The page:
Nasal congestion that just won’t go away? You might have a Sinus infection!
Sinus infection, also known as sinusitis, is a condition that occurs when the tissues lining the sinuses become inflamed or infected. The sinuses are small, air-filled cavities located in the bones around the nose and eyes, and they help to warm, moisten, and filter the air we breathe.
When the sinuses become inflamed or infected, they can become blocked, causing pressure and pain in the face, forehead, or behind the eyes.
But the primary concern is if Sinus infection contagious. The answer lies here.
The Centers For Disease Control and Prevention survey of 2018 shows 28.9 million adults get infected with sinusitis. People, on average, spend approximately $1 billion yearly on over-the-counter medicines to treat sinusitis. People who have underlying diseases are at the most risk of contracting sinusitis.
Most cases of sinusitis are viruses, similar to those that cause the common cold. Bacteria may infiltrate you after contracting a viral sinus infection or cause sinusitis themselves. You may have bacterial sinusitis if your runny nose, stuffy nose, facial discomfort, or sinus infection ear pain persist for longer than ten days. Your symptoms might appear to get better, but they later come back worse than before. For bacterial sinusitis, decongestants and antibiotics typically work well.
A bacterial sinus infection isn’t contagious though a viral sinus infection is contagious.
Fungal-induced sinusitis is a life-threatening and complicated infection. Usually, it affects people with weaker immunity. Fungal-induced sinus infection isn’t contagious.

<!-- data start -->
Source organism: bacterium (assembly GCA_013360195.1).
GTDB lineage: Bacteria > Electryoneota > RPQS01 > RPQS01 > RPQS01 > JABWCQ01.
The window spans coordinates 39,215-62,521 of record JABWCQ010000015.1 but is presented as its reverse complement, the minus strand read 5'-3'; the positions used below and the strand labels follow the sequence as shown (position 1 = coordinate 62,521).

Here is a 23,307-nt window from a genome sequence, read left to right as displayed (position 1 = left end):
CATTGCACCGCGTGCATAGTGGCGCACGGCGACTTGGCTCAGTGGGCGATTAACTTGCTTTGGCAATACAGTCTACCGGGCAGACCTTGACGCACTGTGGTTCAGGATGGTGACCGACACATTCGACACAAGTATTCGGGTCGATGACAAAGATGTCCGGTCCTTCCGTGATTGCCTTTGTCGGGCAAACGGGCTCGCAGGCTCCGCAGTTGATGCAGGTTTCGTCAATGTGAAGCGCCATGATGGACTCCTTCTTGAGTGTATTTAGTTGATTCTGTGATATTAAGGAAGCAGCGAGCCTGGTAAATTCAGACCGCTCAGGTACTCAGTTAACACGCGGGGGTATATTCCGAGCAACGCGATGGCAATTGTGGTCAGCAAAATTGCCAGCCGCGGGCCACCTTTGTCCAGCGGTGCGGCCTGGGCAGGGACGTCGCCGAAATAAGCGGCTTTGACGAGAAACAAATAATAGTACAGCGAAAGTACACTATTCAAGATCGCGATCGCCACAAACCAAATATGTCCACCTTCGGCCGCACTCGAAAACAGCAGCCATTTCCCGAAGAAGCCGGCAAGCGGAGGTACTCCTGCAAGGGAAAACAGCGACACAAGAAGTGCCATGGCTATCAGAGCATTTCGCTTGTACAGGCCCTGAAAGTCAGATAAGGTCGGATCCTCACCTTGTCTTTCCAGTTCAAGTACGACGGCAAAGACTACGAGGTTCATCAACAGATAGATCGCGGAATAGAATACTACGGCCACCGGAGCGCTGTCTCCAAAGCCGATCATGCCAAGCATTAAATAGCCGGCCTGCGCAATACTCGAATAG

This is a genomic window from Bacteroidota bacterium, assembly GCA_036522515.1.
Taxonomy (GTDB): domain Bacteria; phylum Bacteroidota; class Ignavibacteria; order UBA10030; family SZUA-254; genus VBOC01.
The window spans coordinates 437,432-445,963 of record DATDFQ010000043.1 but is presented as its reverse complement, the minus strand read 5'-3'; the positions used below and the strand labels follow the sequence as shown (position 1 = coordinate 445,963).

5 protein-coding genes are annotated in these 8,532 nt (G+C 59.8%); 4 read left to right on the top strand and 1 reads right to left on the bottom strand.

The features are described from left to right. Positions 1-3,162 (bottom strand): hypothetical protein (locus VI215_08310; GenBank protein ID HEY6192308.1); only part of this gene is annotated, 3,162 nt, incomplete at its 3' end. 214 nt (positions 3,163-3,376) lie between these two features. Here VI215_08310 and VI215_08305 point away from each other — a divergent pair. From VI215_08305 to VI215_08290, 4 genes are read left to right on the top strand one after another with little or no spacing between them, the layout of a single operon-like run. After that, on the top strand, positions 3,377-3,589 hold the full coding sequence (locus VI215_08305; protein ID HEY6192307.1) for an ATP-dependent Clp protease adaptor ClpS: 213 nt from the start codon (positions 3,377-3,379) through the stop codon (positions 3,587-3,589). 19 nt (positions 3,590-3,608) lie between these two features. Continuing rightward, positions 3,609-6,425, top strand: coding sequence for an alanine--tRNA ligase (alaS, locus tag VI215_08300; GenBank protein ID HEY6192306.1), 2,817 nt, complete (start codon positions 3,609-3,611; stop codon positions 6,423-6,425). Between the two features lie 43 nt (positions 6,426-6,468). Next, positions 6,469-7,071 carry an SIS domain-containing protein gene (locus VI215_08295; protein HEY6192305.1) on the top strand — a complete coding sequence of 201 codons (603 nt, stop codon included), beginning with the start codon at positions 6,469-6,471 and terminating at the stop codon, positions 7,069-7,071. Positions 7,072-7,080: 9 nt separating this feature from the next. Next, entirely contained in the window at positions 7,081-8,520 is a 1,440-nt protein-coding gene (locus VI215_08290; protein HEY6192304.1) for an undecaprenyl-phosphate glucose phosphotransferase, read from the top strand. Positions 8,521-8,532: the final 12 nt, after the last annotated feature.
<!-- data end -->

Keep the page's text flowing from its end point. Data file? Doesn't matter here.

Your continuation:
Your sinuses swell when you get allergies or sinusitis, but for different causes.
If you have allergies, your sinuses and nasal passageways will swell as they attempt to flush out “allergens.” Allergens is a term referring to anything that can cause an allergic reaction.
Allergies or a cold are the most common causes of sinusitis to occur. Bacteria can occasionally, but not frequently, be the source of this illness. Your nostrils and sinuses swell up when you have allergies or a cold. The swelling prevents mucus from clearing out, which causes infection. Sinus issues are more likely to occur if you have allergies because your sinuses become swollen due to allergens.
Allergies, COVID-19, colds, and sinus infection share many of the same symptoms. Sinus infection is contagious similar to the other two conditions. Thus, it becomes challenging to distinguish between them.
The typical cold progresses, swells, and then gradually subsides, lasting from a few days to a week. Sneezing, itchy eyes, a runny nose, congestion, and postnasal drips are symptoms of nasal allergies. (mucus in your throat). They typically don’t result in the same amount of facial pain as sinus infections.
Fever and shortness of breath are additional signs that COVID-19 can produce.
One of the differentiating factors among these is a clogged ear sinus infection. The ear gets clogged due to the clogged sinuses and causes muffled sensations.
Yes. Dizziness is one potential adverse effect of sinus infections. A sinus infection can affect your perception of equilibrium and balance. Therefore, it’s crucial to understand that your ear canals and nasal airways are connected. Hence, problems with the nose may also impact the ears and vice versa.
The fluid build-up in the sinuses blocks the passage for this fluid to drain. This fluid then collects in the ear canal and Eustachian tubes leading to dizziness.
An endoscope is a small device that goes into the nose for imaging purposes.
Your physician might take a fluid sample from your nostril using a soft-tipped stick. They’ll examine it for viruses or other microorganisms that could be the source of your symptoms.
In conclusion, sinusitis is a prevailing infection and affects older people more than children. Sinusitis can be bacterial or viral. However, a sinus infection is contagious when caused by viruses and spreads if the infected person sneezes or coughs. Some preventive measures help reduce the risk of getting sinus infections, like wearing masks, maintaining proper hand hygiene, etc. Sinus infections, however, do not require treatment every time. Although if your doctor may diagnose a bacterial infection, he will prescribe some antibiotics.